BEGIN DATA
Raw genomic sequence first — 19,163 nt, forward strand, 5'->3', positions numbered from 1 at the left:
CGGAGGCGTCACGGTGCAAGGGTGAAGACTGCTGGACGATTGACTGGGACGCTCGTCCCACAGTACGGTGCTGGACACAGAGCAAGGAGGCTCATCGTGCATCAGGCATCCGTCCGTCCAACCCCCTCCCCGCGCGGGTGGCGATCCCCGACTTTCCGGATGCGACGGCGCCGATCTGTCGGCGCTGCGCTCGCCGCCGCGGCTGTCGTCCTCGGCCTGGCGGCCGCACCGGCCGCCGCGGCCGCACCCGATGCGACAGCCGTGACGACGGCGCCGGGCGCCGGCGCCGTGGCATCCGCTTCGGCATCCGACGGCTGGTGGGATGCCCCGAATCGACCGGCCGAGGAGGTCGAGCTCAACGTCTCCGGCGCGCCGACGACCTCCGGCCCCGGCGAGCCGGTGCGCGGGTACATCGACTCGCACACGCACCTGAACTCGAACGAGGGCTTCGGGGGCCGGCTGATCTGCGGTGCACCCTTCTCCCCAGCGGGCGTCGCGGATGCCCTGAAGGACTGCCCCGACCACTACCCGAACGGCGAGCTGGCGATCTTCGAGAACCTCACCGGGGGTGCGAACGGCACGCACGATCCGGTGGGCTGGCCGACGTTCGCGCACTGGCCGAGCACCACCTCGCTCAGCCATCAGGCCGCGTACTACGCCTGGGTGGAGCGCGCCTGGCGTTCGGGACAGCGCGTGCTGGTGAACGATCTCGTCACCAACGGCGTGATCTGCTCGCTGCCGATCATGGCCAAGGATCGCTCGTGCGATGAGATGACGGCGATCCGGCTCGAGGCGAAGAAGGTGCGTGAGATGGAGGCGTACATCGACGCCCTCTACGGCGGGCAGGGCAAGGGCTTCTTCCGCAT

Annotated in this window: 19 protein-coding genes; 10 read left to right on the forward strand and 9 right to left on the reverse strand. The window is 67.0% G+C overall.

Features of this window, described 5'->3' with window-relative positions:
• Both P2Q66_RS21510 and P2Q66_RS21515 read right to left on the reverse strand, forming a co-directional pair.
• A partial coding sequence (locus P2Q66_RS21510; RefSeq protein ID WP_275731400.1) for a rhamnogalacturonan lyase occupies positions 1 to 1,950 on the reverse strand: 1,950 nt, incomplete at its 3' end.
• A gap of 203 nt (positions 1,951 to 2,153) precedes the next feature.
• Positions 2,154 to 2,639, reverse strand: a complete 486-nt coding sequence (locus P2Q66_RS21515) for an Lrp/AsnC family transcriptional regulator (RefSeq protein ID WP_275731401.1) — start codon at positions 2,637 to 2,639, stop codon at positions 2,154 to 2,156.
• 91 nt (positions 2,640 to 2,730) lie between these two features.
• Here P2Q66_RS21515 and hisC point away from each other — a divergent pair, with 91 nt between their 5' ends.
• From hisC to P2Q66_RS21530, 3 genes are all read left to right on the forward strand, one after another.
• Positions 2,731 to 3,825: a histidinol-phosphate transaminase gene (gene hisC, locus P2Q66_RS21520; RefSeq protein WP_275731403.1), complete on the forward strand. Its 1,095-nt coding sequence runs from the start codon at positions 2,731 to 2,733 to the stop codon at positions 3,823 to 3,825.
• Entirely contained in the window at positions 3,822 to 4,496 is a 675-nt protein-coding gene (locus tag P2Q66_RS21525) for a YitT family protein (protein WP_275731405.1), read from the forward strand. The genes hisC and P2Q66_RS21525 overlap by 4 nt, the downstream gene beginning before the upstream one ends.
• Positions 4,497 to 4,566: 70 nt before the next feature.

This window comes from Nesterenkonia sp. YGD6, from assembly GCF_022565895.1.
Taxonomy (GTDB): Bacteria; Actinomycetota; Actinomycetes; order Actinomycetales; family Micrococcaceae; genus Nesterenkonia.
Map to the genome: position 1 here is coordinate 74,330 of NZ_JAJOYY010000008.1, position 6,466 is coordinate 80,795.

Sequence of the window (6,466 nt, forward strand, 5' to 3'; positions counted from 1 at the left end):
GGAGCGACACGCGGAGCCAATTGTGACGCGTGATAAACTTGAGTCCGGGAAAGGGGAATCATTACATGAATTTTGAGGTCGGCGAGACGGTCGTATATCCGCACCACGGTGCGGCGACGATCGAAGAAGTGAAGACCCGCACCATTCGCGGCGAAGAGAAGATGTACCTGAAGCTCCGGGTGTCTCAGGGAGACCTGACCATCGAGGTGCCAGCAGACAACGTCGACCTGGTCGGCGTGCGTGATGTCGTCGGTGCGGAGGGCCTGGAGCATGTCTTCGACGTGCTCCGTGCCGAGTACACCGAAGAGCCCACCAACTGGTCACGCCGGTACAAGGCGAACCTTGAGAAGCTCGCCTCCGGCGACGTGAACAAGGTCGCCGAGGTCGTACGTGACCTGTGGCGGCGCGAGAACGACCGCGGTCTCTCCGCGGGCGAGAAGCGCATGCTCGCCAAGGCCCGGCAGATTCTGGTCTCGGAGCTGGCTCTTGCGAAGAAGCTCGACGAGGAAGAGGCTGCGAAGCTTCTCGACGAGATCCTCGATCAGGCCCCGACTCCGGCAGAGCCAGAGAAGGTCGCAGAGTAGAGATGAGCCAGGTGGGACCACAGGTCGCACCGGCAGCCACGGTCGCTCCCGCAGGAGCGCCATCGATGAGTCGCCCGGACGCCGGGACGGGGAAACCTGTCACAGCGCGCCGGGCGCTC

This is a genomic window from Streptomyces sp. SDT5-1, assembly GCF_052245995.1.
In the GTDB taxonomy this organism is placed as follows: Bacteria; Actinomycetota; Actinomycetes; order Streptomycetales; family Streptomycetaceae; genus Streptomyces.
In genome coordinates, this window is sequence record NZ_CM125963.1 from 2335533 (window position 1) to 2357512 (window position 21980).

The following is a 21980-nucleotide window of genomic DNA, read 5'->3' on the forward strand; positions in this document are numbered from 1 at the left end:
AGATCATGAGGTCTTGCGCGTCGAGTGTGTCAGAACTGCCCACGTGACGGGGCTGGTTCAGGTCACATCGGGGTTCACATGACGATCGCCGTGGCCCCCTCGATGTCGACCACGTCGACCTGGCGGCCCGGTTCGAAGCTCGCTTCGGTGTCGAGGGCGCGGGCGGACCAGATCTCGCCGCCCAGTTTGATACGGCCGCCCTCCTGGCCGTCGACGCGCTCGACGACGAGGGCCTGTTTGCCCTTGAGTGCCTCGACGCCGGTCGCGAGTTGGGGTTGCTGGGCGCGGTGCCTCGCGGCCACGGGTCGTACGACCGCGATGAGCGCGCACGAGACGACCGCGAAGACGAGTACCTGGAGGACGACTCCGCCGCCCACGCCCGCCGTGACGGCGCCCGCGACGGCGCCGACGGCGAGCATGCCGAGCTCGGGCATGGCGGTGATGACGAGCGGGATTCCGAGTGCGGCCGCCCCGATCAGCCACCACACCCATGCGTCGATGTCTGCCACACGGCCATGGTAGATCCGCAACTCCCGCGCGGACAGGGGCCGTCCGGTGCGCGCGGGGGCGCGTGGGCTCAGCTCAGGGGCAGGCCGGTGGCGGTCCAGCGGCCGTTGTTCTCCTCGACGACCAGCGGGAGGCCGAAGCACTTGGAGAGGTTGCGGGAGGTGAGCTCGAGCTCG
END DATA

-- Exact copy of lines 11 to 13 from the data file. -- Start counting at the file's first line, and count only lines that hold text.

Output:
• From hisC to P2Q66_RS21530, 3 genes are all read left to right on the forward strand, one after another.
• Positions 2,731 to 3,825: a histidinol-phosphate transaminase gene (gene hisC, locus P2Q66_RS21520; RefSeq protein WP_275731403.1), complete on the forward strand. Its 1,095-nt coding sequence runs from the start codon at positions 2,731 to 2,733 to the stop codon at positions 3,823 to 3,825.
• Entirely contained in the window at positions 3,822 to 4,496 is a 675-nt protein-coding gene (locus tag P2Q66_RS21525) for a YitT family protein (protein WP_275731405.1), read from the forward strand. The genes hisC and P2Q66_RS21525 overlap by 4 nt, the downstream gene beginning before the upstream one ends.